Active Directory – Meet the Marketing Group
I wanted to share some details on Active Directory now that Server 2008 is about to launch. Microsoft has decided to put an emphasis on Active Directory by potentially confusing its customers. In the past if someone mentioned Active Directory someone would define by saying it provides authentication services a central repository for objects and group policies. Now Microsoft will be releasing FIVE features/products under the Active Directory name. For those that know Active Directory this really isn't such a big deal since most of the features have been around for some time and plugged into Active Directory. But for those that are not as familiar may become confused. This purpose of this blog is to help ease some of the initial shock some may have.
Active Directory Domain Services (AD DS)
This is the Active Directory we have all grown to love, although now it includes several more features just for Server 2008's version of Active Directory. AD DS provides us with a central authentication service, configuration, and storage of all objects. To find out more about AD DS visit TechNet. I want to hit what I think are the 3 most important features of Windows Server 2008's Active Directory.
- Fine-Grained Passwords
- Read-Only Domain Controllers
- Restartable Active Directory Domain Services
Active Directory Lightweight Directory Services (AD LDS)
AD LDS used to be called Active Directory Application Mode (ADAM) and is used to provide directory enabled applications a directory. Think of it as Active Directory without the domain or domain controllers. It is a directory that applications can use and have that application data stored in a central directory. To find out more about AD LDS visit TechNet. There are several enhancements to Server 2008's AD LDS but below is the one that I find most intriguing.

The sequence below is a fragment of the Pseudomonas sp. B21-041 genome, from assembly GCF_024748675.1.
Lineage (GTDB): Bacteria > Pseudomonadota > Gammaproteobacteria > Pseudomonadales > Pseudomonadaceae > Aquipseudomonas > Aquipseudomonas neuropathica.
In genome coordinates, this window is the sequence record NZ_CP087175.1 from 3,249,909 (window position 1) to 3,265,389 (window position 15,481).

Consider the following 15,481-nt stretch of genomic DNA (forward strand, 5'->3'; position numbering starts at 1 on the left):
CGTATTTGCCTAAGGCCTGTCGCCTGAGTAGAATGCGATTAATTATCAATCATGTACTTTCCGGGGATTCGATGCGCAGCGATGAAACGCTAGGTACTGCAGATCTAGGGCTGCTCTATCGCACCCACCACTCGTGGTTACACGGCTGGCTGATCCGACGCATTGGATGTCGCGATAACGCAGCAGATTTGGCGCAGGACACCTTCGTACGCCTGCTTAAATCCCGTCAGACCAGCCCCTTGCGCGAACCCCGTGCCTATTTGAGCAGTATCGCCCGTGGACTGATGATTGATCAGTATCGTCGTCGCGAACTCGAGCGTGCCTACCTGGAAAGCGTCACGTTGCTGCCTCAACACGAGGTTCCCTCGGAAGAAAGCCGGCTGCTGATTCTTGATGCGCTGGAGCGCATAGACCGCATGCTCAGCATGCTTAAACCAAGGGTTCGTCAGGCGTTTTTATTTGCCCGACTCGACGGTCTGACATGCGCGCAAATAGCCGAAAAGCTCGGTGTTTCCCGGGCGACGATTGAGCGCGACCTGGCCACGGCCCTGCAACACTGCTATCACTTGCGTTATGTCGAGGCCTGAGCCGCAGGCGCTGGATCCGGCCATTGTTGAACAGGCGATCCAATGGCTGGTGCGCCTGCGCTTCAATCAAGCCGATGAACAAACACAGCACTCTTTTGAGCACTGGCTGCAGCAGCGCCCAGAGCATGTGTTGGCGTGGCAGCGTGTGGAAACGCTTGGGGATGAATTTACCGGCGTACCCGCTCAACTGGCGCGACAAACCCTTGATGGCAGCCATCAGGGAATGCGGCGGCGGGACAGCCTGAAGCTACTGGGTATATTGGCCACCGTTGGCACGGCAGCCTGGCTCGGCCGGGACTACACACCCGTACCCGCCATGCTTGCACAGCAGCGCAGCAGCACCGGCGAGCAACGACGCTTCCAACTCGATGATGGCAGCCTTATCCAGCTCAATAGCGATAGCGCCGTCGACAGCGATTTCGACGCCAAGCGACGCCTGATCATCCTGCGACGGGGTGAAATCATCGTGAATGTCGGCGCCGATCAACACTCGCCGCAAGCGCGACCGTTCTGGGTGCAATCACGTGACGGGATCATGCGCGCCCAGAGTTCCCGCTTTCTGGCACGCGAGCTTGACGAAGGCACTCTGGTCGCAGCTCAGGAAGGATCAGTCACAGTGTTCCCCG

- Active Directory Sites and Services Support
Active Directory Certificate Services (AD CS)
Certificate Services has been around for quite some time and ever since Active Directory was released with Windows 2000 there has been some form of integration between the two services. It seems with each major release of the Windows Server OS Certificate Services becomes more and more prevalent. I've always been a big fan of Certificate Services especially when integrated with Active Directory. To find out more about AD CS visit TechNet. Here is a look at some of the new enhancements to AD CS in Server 2008.
- Network Device Enrollment Service
- Enterprise PKI
Active Directory Federation Services (AD FS)
Active Directory Federation Services may sound new to some folks but it has in fact been out in the wild since Server 2003 R2. AD FS provides a solution for business-to-business transactions between trusted organizations that are using web applications accessed via a browser. You know longer need secondary accounts as each organization is responsible for managing their own accounts. To find out more about AD FS visit TechNet. Here are a few new enhancements to AD FS.
- Integration with SharePoint 2007
- Integration with AD RMS
Active Directory Federation Services (AD RMS)
Finally something new! Rights management is in my opinion one of the top 3 technologies for the next 5 years. This realm not only covers the enterprise but also home environments as well. AD RMS applies specifically to the enterprise and gives you the ability to determine what that person can do with the resources. Some might get this initially confused with permissions but it is more than that. AD RMS gives us the ability to lock down resources so that someone can't even forward it in an email or restrict printing of a document. Already being a control freak with Group Policy, AD RMS really gets me thinking of what else I'll be able to lock down. Take the time and visit the TechNet site on this one.
- AD RMS Step-by-Step Guide
- AD RMS Step-by-Step Guide with MOSS 2007